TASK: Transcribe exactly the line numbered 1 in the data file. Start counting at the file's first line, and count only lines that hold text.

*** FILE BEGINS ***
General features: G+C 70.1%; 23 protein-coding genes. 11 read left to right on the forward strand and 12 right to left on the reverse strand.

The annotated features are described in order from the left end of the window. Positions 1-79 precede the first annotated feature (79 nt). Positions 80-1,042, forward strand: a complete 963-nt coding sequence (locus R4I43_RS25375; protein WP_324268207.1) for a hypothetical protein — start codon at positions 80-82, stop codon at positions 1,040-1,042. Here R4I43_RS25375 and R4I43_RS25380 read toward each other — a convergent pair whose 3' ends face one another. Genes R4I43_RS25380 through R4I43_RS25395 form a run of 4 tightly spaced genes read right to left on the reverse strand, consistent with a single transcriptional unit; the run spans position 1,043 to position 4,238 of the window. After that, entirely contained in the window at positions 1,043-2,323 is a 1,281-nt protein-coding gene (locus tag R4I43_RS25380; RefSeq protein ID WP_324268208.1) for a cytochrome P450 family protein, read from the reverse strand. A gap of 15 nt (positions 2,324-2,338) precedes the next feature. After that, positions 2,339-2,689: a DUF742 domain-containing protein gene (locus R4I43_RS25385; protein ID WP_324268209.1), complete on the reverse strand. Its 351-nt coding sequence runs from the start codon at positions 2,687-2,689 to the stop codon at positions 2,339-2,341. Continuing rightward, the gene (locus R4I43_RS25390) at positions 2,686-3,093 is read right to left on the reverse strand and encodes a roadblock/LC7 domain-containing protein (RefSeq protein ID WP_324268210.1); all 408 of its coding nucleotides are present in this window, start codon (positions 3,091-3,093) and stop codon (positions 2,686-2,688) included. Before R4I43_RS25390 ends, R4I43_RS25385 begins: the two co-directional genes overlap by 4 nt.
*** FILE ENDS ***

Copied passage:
General features: G+C 70.1%; 23 protein-coding genes. 11 read left to right on the forward strand and 12 right to left on the reverse strand.